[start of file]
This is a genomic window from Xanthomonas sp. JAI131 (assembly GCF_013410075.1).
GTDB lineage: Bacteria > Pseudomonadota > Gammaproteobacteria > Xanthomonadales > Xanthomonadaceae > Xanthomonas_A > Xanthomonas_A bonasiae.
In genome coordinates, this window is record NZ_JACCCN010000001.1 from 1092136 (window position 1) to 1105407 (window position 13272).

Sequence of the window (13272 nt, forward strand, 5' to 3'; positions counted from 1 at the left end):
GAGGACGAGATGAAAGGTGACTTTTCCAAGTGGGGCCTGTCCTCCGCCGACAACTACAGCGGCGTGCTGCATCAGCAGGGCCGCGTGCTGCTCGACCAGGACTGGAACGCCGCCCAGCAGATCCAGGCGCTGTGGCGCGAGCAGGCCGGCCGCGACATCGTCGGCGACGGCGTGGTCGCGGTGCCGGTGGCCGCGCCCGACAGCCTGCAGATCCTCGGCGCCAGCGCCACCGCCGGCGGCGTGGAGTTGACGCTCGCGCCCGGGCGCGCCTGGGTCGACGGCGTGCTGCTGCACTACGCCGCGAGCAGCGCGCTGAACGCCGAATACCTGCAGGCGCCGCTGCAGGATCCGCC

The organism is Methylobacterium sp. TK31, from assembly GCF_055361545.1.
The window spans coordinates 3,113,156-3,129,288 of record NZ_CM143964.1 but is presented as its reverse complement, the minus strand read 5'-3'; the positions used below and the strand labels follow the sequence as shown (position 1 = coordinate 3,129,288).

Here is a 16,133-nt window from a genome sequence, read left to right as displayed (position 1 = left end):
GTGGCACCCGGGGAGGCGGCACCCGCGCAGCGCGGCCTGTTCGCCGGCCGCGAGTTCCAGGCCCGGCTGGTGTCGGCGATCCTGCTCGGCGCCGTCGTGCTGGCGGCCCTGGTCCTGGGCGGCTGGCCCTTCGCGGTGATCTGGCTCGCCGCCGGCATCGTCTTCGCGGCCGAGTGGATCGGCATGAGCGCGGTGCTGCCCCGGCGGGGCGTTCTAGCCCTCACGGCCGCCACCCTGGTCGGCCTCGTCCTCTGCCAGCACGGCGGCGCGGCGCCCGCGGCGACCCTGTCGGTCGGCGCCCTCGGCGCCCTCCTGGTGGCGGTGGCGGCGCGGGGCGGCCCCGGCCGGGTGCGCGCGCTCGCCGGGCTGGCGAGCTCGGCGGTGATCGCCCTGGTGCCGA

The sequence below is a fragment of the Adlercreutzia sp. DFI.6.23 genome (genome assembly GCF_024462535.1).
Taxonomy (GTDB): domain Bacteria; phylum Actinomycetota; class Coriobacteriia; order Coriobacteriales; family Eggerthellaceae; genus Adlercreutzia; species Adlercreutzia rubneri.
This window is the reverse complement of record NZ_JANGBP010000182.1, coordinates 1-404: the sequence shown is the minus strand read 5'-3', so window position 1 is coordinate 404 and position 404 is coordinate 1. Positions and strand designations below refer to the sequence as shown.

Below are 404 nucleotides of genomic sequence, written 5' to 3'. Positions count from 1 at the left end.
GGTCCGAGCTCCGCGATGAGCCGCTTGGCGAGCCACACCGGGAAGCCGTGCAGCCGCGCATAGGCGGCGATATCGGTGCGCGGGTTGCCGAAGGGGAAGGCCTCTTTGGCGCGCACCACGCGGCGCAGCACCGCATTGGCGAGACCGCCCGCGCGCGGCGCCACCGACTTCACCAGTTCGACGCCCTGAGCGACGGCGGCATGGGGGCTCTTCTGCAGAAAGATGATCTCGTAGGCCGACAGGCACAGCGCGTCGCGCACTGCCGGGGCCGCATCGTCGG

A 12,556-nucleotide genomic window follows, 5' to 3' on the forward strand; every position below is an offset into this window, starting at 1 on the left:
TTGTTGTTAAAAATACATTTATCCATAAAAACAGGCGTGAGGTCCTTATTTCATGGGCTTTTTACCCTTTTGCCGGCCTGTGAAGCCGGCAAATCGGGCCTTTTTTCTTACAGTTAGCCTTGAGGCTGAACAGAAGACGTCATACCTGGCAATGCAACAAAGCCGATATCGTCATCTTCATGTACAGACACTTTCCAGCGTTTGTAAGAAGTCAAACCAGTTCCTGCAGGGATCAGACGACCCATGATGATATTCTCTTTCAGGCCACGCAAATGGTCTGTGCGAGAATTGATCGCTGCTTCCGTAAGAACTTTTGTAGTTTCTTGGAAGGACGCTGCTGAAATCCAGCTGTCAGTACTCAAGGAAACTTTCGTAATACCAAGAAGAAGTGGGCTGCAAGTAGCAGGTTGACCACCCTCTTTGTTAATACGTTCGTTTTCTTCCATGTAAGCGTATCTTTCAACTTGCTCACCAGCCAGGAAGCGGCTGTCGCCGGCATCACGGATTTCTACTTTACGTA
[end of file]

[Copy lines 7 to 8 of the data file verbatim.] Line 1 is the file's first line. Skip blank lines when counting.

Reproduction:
The window spans coordinates 3,113,156-3,129,288 of record NZ_CM143964.1 but is presented as its reverse complement, the minus strand read 5'-3'; the positions used below and the strand labels follow the sequence as shown (position 1 = coordinate 3,129,288).

Here is a 16,133-nt window from a genome sequence, read left to right as displayed (position 1 = left end):